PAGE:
• Recent studies have compared the remineralization potential and fluoride uptake of NaF and MFP dentifrices using in vitro and in situ caries cycling models The following fluoride formulations were tested: 1350ppm F- 2700ppm F- 1100ppm F- References Zero DT, et al. Caries Res 2007;41:268-334. Newby EE, et al. 54th ORCA Congress. July 2007, Caries Res 2007;41:328(abs 173). Zero DT, et al. Presented at the 85th General Session &amp; Exhibition of the International Association for Dental Research (IADR), New Orleans, USA, 2007.
  • The mean % surface hardness recovery (SD) was: 13.0 (14.0) for the placebo dentifrice; 21.5 (16.1) for dose response control dentifrice; 37.7 (22.9) for NaF (1100ppm F-; Aquafresh Advanced); 28.7 (18.2) for MFP (1100ppm F-) 1 The mean fluoride uptake (SD) was 3.5 (1.5) for placebo dentifrice; 7.8 (3.8) for dose response control dentifrice; 14.9 (7.7) for NaF (1100ppm F-; Aquafresh Advanced); 9.9 (4.7) for MFP (1100ppm F-) NaF (1100ppm F-; Aquafresh Advanced) provided significantly ( p &lt;0.001) greater % surface hardness recovery and fluoride uptake ( p &lt;0.001) than MFP (1100ppm F-) References 1. Zero DT, et al. Caries Res 2007;41:268-334.
  • In this in situ caries model, the enamel fluoride uptake and remineralization potential of 2 commercially available dentrifices were compared, which either contained 1350ppm F in an NaF/silica base or 1000ppm F MFP/450ppm F NaF in a dicalcium phosphate base Surface microhardness recovery and fluoride uptake after 14 days were significantly greater with 1350ppm F NaF/silica base than with 1000ppm F MFP/450ppm F NaF/dicalcium phosphate base A dose response relationship between NaF dentrifices with regard to surface microhardness and fluoride uptake was observed References 1. Zero DT, et al. Presented at the 85th General Session &amp; Exhibition of the International Association for Dental Research (IADR), New Orleans, USA, 2007.
  • Differences in surface microhardness were observed between the fluoride dentifrices at 10 and 20 days 1 At least 25% increase in surface microhardness was observed with NaF dentifrices than with MFP after 20 days NaF in silica base A (Aquafresh Advanced) was associated with greater increases in surface microhardness and fluoride uptake after 20 days than NaF in silica base B, which demonstrates that different efficacy can result from dentifrices formulated with equivalent fluoride levels and fluoride sources (NaF) because of changes in formulation Differences in microhardness positively correlated with demineralization and fluoride uptake Available fluoride was similar for all test products (900 –1160ppm) All dentifrices tested contained 1100ppm F References 1. Newby EE, et al. 54th ORCA Congress. July 2007.Caries Res 2007;41:328(abs 173).
  • Transcript of "Aquafresh Science Academy Fluoride Slide Set"

    1. 1. Caries Formation and the Effects of Various Fluorides in Treatment ©iStockphoto.com ©iStockphoto.com/Günay Mutlu ©iStockphoto.com/Nina Shannon www.aquafreshscienceacademy.com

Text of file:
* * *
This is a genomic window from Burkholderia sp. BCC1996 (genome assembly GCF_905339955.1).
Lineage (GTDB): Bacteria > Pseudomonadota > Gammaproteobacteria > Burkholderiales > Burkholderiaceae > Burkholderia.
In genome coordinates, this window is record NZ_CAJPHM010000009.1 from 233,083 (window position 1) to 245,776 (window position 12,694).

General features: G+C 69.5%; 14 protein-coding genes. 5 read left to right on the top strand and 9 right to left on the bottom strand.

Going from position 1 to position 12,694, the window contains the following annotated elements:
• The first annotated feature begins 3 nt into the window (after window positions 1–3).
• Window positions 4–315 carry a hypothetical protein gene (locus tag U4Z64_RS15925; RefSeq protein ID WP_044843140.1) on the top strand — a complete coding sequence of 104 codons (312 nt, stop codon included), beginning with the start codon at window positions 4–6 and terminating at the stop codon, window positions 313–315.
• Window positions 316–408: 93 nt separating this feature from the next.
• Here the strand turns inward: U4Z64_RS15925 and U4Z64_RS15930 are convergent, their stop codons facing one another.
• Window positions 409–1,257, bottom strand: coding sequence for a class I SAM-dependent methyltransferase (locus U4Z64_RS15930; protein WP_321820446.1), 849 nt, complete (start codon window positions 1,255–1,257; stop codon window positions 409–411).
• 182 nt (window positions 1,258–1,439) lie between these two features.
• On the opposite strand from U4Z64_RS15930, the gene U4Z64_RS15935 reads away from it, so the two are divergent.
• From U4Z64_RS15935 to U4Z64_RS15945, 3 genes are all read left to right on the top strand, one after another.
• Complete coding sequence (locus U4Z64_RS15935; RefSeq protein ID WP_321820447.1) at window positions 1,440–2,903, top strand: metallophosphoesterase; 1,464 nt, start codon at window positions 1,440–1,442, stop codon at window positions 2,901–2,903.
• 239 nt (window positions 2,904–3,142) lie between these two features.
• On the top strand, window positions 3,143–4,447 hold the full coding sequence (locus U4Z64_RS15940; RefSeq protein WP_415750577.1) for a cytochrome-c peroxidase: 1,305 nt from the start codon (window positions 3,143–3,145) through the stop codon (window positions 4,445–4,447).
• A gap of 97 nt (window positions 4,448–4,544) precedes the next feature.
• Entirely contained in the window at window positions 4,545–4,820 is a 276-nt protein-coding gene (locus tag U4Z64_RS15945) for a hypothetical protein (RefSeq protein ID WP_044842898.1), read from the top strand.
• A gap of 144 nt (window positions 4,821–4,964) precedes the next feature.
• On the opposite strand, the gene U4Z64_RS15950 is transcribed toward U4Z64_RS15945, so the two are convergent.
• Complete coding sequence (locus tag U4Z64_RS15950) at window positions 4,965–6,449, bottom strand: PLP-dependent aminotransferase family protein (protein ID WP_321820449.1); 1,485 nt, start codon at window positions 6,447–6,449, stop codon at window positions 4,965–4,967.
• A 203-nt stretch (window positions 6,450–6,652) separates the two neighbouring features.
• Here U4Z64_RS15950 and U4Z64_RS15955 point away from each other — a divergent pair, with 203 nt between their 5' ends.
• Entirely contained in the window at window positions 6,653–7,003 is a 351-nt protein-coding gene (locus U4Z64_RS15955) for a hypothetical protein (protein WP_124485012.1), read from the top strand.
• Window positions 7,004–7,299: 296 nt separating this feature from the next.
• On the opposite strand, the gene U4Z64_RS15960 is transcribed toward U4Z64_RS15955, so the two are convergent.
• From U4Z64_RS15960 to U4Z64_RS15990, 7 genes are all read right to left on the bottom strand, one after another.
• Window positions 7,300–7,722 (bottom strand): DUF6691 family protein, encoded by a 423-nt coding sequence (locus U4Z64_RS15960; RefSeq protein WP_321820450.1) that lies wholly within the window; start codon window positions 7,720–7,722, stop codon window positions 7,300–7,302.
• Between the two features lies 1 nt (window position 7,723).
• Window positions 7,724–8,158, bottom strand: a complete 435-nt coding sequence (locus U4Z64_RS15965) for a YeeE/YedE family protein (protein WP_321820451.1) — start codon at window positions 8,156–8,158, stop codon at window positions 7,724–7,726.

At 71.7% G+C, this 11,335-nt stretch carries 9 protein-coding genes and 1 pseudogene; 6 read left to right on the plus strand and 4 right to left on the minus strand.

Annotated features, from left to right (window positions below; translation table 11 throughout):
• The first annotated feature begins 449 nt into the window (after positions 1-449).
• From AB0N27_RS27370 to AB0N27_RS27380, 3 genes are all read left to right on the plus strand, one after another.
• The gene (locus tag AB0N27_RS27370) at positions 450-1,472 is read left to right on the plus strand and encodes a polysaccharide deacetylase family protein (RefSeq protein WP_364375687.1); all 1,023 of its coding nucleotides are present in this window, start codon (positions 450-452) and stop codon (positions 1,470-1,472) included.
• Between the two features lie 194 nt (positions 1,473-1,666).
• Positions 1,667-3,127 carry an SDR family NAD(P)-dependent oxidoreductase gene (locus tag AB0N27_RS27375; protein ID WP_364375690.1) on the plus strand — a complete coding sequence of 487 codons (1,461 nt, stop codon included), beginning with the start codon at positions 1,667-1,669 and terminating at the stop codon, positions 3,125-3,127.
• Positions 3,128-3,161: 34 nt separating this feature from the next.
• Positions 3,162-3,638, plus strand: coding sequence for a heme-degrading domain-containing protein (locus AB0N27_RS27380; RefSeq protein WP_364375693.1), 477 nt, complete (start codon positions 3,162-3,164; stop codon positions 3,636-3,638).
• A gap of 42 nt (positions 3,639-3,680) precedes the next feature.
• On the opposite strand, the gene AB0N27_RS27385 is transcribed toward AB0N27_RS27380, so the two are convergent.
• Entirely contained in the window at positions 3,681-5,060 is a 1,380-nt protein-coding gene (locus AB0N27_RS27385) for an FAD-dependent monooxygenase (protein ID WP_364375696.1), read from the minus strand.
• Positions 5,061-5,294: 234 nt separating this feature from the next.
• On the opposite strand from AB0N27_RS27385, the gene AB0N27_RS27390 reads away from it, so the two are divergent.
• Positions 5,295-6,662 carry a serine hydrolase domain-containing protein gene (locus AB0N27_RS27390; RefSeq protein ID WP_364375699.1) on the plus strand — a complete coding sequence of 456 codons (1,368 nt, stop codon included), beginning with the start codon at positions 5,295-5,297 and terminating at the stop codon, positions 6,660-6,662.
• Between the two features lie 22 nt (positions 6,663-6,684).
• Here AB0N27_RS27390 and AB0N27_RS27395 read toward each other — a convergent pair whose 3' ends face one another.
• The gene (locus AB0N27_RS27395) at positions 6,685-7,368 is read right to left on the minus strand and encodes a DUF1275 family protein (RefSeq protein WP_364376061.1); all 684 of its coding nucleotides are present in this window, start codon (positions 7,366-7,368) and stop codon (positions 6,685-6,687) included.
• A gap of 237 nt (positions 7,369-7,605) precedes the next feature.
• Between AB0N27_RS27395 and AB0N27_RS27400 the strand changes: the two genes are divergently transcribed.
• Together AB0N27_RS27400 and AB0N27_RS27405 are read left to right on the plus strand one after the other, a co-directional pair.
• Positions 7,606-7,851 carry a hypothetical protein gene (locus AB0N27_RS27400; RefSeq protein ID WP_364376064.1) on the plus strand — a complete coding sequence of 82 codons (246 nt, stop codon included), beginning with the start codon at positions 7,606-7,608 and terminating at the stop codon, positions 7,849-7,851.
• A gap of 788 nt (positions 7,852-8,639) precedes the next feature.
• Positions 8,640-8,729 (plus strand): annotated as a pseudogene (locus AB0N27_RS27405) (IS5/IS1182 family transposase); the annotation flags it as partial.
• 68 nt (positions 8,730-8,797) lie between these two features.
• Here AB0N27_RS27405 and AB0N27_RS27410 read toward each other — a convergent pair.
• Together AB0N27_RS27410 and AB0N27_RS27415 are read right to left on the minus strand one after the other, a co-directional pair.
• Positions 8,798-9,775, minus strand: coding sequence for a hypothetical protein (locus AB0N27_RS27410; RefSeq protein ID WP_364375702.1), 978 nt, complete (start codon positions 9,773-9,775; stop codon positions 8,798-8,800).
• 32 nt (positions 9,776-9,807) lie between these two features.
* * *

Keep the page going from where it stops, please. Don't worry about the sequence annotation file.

2. 2. Learning objectives <ul><li>To summarise the caries formation process and fluoride mode of action </li></ul><ul><li>To discuss the different types of fluoride available and their relative efficacies </li></ul>
    3. 3. Caries development process ©iStockphoto.com ©iStockphoto.comPeter Nguyen ©Sciencephotolibrary.com
    4. 4. The five stages of caries development 1,2 1. Collins WJN, et al. A Handbook for Dental Hygienists. 3rd edition. Oxford: Wright, 1992. 2. Clarkson BH, et al. Caries Res 1991;25:166-173. 3. Collapse of surface layer to form cavity Irreversible lesion Possible formation of apical abscess Reversible lesion 1. Initial subsurface demineralization Initial subsurface demineralization Extension of demineralized zone towards dentine Collapse of surface layer to form cavity Extension of caries lesion into dentine Extension of caries into pulp 1 2 3 4 5
    5. 5. The five stages of caries development <ul><li>[Insert animation ‘Caries development’] </li></ul>
    6. 6. Caries sites <ul><li>Pit-and-fissure caries develop initially in the fissures of the teeth, but can spread into the dentine </li></ul><ul><li>Smooth-surface caries are most common on interdental surfaces, but can occur on any smooth surface of the tooth </li></ul><ul><li>Root caries attack the cementum and dentine, which becomes exposed as gums recede </li></ul>
    7. 7. Caries lesions Figure 1. Sectioned, extracted tooth with three caries lesions Figure 2. A single caries lesion showing bacterial invasion in dentinal tubules
    8. 8. Demineralization and remineralization <ul><li>Tooth enamel is involved in continuous demineralization and remineralization in the oral environment </li></ul><ul><li>The progression or reversal of caries depends upon the balance of demineralization and remineralization </li></ul>Demineralization Remineralization Low pH Salivary [Ca 2+ ] Salivary [PO 4 3- ] Salivary [F-]
    9. 9. The natural demineralization and remineralization process <ul><li>Cyclical changes in the oral environment result in alternating periods of demineralization and remineralization at the tooth-plaque interface 1 </li></ul>1. Gao XJ, et al. J Dent Res 2001;80:1834-1839. Adapted from Aoba T. Oral Dis 2004;10:249-257.